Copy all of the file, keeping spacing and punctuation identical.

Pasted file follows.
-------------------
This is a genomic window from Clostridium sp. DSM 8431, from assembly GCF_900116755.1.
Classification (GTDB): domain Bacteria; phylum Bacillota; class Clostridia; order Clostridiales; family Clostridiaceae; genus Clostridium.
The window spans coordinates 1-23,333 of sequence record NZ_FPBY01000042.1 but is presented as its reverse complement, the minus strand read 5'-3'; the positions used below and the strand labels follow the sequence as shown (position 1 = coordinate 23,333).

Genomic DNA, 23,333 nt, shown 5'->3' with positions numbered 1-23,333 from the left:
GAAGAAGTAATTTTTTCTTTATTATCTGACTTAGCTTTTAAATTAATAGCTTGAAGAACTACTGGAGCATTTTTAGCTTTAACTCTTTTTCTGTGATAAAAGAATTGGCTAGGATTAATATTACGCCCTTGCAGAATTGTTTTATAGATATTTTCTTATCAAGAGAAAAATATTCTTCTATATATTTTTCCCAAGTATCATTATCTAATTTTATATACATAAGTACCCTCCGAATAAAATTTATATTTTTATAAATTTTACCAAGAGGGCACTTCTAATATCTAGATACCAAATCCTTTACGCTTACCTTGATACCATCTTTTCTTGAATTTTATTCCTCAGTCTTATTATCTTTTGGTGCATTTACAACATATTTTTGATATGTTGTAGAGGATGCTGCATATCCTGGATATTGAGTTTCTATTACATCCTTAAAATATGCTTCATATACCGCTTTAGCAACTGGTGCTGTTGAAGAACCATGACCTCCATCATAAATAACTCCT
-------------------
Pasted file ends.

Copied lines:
This is a genomic window from Clostridium sp. DSM 8431, from assembly GCF_900116755.1.
Classification (GTDB): domain Bacteria; phylum Bacillota; class Clostridia; order Clostridiales; family Clostridiaceae; genus Clostridium.
The window spans coordinates 1-23,333 of sequence record NZ_FPBY01000042.1 but is presented as its reverse complement, the minus strand read 5'-3'; the positions used below and the strand labels follow the sequence as shown (position 1 = coordinate 23,333).

Genomic DNA, 23,333 nt, shown 5'->3' with positions numbered 1-23,333 from the left:
GAAGAAGTAATTTTTTCTTTATTATCTGACTTAGCTTTTAAATTAATAGCTTGAAGAACTACTGGAGCATTTTTAGCTTTAACTCTTTTTCTGTGATAAAAGAATTGGCTAGGATTAATATTACGCCCTTGCAGAATTGTTTTATAGATATTTTCTTATCAAGAGAAAAATATTCTTCTATATATTTTTCCCAAGTATCATTATCTAATTTTATATACATAAGTACCCTCCGAATAAAATTTATATTTTTATAAATTTTACCAAGAGGGCACTTCTAATATCTAGATACCAAATCCTTTACGCTTACCTTGATACCATCTTTTCTTGAATTTTATTCCTCAGTCTTATTATCTTTTGGTGCATTTACAACATATTTTTGATATGTTGTAGAGGATGCTGCATATCCTGGATATTGAGTTTCTATTACATCCTTAAAATATGCTTCATATACCGCTTTAGCAACTGGTGCTGTTGAAGAACCATGACCTCCATCATAAATAACTCCT